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RE: assignment, reference, += and parameter passing
This is what we (in designing QKS Smalltalk), termed a "destructive"
operation. The general problem is the result of allowing assignment into
The solution is not necessarily simple, and may largely depend on
intrinsic language facilities and the corresponding development
environments for the language(s).
In Smalltalk, by standard framework convention, almost every
operation/message defaults to a copy-and-modify unless there is some
explicit getter/setter or "put:" involved.
So if you write:
|pt| := 0@0. "a point"
Then you write:
pt + (1@0).
The point object referred to by the <pt> variable is not modified. It is
copied, and the copy is then modified and returned. This can be very
inefficient. So some sometimes one wants to explicitly declare/write a
method that does "destructively" modify the message receiver (or one of
Typically such methods [if they are not following a getter/setter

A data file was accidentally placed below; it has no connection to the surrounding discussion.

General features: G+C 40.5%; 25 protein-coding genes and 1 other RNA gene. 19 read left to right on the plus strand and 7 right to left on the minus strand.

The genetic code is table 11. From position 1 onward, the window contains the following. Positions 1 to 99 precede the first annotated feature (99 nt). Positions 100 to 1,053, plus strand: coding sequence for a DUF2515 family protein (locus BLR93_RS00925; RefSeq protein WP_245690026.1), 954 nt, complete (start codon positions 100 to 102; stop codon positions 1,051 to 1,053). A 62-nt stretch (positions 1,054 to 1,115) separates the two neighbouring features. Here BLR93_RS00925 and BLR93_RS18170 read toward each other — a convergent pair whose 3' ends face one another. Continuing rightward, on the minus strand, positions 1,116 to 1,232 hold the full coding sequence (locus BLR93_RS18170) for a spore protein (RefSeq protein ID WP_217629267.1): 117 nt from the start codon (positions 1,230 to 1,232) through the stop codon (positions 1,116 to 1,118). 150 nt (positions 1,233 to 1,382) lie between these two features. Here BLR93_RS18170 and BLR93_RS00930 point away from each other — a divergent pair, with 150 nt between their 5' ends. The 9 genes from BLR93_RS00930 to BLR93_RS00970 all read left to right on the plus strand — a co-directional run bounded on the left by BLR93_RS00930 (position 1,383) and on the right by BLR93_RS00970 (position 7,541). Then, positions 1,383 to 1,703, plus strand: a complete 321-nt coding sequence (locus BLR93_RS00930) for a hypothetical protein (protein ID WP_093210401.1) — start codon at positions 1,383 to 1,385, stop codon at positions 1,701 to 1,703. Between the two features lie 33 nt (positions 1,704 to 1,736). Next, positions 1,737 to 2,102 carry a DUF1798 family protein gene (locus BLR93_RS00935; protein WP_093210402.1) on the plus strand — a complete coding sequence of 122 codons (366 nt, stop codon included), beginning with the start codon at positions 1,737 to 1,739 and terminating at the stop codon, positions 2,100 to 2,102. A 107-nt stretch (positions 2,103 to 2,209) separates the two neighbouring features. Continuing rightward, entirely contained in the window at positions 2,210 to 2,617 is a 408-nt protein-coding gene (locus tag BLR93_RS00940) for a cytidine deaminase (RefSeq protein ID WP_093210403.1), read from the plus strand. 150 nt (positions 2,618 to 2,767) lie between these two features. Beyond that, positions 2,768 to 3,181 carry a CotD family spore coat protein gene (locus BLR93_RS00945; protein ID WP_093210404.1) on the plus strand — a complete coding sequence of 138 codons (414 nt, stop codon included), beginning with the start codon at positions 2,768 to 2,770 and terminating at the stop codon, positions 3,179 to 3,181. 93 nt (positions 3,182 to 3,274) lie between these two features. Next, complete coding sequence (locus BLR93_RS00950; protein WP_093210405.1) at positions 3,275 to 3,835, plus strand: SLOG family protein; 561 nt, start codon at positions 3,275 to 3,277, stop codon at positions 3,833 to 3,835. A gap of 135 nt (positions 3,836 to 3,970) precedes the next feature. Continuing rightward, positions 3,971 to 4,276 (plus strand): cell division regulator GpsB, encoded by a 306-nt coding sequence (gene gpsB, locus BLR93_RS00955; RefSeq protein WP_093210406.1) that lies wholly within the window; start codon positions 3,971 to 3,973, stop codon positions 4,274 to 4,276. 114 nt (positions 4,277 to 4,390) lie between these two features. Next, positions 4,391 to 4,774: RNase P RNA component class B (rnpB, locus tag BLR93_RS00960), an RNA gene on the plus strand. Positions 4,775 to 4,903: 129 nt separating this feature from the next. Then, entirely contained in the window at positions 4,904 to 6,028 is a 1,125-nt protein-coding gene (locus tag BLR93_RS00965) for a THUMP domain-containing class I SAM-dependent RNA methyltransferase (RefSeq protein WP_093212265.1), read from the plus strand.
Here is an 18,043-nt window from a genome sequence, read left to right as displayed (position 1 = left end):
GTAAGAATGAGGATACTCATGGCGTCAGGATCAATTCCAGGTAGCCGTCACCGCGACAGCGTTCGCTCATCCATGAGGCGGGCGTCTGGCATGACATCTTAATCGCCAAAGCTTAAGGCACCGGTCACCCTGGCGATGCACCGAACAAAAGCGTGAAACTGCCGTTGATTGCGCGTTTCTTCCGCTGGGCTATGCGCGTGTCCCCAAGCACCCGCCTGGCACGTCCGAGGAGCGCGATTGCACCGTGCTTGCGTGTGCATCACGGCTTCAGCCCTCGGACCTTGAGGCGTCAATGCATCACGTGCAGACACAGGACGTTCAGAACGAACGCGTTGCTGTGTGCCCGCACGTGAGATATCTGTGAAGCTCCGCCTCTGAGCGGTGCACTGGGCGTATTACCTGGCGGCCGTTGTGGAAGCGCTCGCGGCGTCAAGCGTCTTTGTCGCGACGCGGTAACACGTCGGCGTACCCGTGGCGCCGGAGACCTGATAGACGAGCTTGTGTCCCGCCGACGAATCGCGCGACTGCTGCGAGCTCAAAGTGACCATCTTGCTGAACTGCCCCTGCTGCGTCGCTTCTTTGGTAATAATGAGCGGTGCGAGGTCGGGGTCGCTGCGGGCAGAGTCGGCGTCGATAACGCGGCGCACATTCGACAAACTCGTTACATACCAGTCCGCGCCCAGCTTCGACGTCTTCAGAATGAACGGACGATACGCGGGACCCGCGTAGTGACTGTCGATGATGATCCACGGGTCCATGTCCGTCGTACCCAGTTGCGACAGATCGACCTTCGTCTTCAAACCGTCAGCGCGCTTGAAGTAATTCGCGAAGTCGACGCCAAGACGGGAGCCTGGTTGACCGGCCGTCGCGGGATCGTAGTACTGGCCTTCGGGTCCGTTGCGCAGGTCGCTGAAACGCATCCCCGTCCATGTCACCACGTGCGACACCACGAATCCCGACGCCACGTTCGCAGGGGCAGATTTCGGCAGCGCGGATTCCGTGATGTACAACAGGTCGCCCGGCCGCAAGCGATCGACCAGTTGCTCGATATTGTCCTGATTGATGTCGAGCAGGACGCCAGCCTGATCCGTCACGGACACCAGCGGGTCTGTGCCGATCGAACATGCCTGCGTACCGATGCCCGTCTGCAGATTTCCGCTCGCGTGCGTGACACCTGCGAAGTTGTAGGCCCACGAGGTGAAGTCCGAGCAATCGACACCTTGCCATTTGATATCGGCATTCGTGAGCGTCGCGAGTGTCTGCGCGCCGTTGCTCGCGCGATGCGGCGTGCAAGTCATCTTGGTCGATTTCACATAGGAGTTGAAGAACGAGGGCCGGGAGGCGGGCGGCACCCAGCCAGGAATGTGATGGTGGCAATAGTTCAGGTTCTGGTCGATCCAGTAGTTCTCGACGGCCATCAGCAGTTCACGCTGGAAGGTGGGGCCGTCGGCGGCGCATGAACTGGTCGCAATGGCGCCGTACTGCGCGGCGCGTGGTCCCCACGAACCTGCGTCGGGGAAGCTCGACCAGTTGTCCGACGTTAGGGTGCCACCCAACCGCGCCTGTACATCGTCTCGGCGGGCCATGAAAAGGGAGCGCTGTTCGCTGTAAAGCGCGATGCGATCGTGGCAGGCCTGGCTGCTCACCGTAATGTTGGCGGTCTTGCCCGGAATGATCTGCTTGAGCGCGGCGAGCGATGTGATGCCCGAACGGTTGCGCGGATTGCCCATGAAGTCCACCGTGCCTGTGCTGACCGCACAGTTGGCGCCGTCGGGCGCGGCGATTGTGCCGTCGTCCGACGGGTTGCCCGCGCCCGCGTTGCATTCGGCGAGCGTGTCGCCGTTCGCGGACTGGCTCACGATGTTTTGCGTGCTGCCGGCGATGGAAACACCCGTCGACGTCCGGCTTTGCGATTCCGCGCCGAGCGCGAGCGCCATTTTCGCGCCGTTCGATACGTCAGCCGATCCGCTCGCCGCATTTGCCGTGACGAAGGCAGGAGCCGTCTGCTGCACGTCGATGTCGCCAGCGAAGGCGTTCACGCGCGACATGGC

pattern which implicitly is destructive] are annotated with a tag,
category, and/or documentation to make the "destructive" nature clear.
These methods may also be categorized as infrequent/special/uncommon
methods. Which in turn affects how they are presented to a developer
within an IDE/browser system.
-- Dave S. [SmallScript LLC]
SmallScript for the AOS & .NET Platforms
David.Simmons@SmallScript.com | http://www.smallscript.org
> -----Original Message-----
> From: email@example.com
> On Behalf Of Paul Prescod
> Sent: Wednesday, December 19, 2001 8:35 AM
> To: firstname.lastname@example.org
> Subject: Re: assignment, reference, += and parameter passing
> David Simmons wrote:
> > The semantics of "+=" don't have this possible ambiguity in
> > because "+=" is not a special operator. I.e., everything is a
> > and any message can be defined/redefined at any time by an
> Right. That's how it behaves in Python also. The problem is that the
> built-in objects do not have consistent definitions for their
> on receiving the "+= message". Some people want += to be a mutating
> operator. But when it can't mutate the object (e.g. an integer),
> still want to be able to use it, so those classes define it such that
> creates a new object.
> Paul Prescod